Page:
On Friday morning, the VTA board is holding a board workshop covering the Next Network bus system redesign, fare study and policies for implementing Santa Clara County Transportation measure B.
Because the Next Network redesign creates more frequent service, encouraging more transit trips requiring a transfer, the fare study proposes to eliminate the intra-agency transfer penalty. Riders whose trip includes more than one bus in less than 90 minutes will only have to pay once. This measure will be helpful for transit ridership and equity.
However, the staff report is silent on the important issue of “inter-agency” transfers and fare structure.
Inter-agency streamlining – set the direction?
Inter-agency transfers will be particularly important in San Jose, where BART is being extended to connect to VTA, and where additional routes to and from San Jose now require transfers to/from BART and Caltrain. Recent planning for the Diridon station shows that the city expects there to be nearly as many transfer trips between agencies in 2040 as there are total transit trips today.
This would also be important in other cities where local transportation demand management programs administer bulk passes for commuters across multiple agencies, with offerings that are largely separate for each agency.
It will take additional effort to craft regional funding/financing solutions to allay transit agency fears about fare streamlining
policies that may will increase overall transit ridership and revenue but may cause modest negative impacts for any given agency.
It would be ideal to have the VTA board take this opportunity to set a direction to pursue further fare streamlining, though that step goes beyond the scope for immediate action.
EcoPass adjustment doesn’t go far enough
Another topic where the fare study doesn’t go far enough is the proposed adjustment to EcoPass pricing. VTA’s bulk-discount program, designed to create incentives for transit ridership for employers and multi-family housing by allowing transit passes to be bought in bulk and given out to all employees or residents, was originally intended to be “farebox neutral.” In other words, at the end of the day, the price per ride would be about the same as a regular adult fare, because not all pass recipients would use transit every day, even though many more would use transit than without the program.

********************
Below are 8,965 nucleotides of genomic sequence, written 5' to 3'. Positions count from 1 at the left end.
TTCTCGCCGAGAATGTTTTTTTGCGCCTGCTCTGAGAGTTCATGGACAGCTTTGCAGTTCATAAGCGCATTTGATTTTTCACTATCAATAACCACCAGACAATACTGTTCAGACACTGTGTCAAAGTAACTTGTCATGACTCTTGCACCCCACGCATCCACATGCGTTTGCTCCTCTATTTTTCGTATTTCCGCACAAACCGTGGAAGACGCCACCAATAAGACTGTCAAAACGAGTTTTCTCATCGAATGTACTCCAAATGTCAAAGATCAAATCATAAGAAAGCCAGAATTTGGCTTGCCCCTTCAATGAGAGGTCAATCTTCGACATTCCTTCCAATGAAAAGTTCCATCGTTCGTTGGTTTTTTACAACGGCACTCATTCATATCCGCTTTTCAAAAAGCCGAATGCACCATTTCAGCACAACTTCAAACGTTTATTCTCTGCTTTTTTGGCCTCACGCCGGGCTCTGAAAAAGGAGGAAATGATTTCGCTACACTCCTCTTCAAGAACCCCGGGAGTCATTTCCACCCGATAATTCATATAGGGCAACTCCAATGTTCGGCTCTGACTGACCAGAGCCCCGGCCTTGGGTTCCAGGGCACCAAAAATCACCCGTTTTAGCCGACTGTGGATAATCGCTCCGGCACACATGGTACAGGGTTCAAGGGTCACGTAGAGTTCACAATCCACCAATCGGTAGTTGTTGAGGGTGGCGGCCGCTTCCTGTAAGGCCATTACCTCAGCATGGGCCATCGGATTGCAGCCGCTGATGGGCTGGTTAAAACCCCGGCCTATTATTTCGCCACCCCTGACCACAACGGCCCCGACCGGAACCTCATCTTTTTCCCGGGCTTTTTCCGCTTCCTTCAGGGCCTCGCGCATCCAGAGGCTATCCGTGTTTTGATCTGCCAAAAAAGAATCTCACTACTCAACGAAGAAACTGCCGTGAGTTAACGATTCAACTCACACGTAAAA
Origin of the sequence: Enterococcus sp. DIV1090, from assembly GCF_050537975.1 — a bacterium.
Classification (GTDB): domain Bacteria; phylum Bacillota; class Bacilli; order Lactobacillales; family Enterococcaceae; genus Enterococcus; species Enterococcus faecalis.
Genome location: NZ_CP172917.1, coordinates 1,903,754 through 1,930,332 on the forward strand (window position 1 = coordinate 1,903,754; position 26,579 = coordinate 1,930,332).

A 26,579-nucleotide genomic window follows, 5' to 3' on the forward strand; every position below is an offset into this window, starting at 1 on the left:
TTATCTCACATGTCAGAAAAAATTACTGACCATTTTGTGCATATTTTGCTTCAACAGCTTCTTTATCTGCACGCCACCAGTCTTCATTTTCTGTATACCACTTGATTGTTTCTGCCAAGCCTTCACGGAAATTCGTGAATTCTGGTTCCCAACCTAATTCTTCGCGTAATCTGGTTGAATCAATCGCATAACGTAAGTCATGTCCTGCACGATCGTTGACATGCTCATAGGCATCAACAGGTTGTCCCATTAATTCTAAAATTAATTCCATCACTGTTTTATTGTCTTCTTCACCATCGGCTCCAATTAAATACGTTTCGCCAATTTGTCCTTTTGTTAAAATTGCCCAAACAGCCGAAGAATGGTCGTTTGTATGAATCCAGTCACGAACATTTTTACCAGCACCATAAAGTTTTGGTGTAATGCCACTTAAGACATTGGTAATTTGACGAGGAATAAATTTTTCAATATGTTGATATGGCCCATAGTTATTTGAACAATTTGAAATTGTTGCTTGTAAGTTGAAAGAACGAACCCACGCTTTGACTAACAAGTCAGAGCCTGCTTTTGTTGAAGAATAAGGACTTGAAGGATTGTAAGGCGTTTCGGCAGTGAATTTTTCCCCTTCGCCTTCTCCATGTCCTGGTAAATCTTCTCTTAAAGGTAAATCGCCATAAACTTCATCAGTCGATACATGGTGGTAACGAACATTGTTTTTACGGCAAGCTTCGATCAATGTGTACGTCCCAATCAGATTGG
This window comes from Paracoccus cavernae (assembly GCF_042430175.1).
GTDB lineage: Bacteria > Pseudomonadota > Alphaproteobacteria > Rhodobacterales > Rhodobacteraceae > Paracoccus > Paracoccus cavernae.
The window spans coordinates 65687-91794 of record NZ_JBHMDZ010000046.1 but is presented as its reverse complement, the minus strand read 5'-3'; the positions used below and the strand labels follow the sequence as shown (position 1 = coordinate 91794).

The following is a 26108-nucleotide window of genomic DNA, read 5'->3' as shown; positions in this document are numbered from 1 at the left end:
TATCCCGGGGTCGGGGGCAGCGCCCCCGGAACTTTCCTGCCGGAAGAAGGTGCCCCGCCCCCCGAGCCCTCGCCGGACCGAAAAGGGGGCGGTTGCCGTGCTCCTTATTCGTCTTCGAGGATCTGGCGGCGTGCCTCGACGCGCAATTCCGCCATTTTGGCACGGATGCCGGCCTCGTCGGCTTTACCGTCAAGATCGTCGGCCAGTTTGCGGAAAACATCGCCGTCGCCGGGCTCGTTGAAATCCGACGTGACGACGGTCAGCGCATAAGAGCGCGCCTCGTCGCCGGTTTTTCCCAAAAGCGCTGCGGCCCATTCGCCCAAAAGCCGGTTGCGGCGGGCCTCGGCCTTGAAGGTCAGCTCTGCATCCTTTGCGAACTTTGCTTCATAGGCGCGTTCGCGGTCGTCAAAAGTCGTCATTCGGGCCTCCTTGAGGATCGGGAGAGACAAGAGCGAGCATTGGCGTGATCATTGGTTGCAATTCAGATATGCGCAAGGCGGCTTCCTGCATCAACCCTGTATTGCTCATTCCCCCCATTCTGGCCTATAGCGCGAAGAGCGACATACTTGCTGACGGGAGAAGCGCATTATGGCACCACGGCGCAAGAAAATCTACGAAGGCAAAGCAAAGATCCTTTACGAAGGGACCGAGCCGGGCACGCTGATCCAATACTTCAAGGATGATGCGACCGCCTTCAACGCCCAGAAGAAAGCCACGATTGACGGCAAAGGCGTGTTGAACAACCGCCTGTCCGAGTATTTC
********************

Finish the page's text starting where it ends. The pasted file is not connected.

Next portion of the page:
Unfortunately, the EcoPass program is far from farebox neutral, generating only $.61 per rider, rather than $1.50 for an average adult fare. The good news is that VTA proposes to increase these fares, which are much too good a deal for institutional customers. Also, reasonably, VTA proposes to increase fares less for educational customers such as community colleges (a 5% increase), and nonprofit employers (a 15% increase) and more for corporate employers.
Much less reasonably, the price for corporate employers is proposed to go up by only 25%. If the average EcoPass nets only $.61 per trip compared to an average $1.50 adult fare, then farebox neutrality for corporate employers would require nearly fare increase of 2.5 times to become farebox neutral, not 25%! This proposal is still much too sweet a deal for corporate employers.
In Silicon Valley, where we face a large and growing disparity between high-income and low-income residents, a retail worker or janitor has to pay nearly 3x for their VTA transit pass as an engineer at Cisco – not even counting the tax benefits that the corporate employee gets and the small-business employee doesn’t. Meanwhile, VTA is planning to increase the cost of single fare tickets and monthly passes by 25%.
We understand that it may be difficult for VTA to push back and demand that corporate employers get less of a subsidy. But as a service that is funded by a regressive sales tax, and that serves many low-income residents, it is not fair for VTA to subsidize corporate employees more than low-income workers at small businesses.
Truing up the corporate fares might also help VTA balance its budget with lower fare increase on individual customers.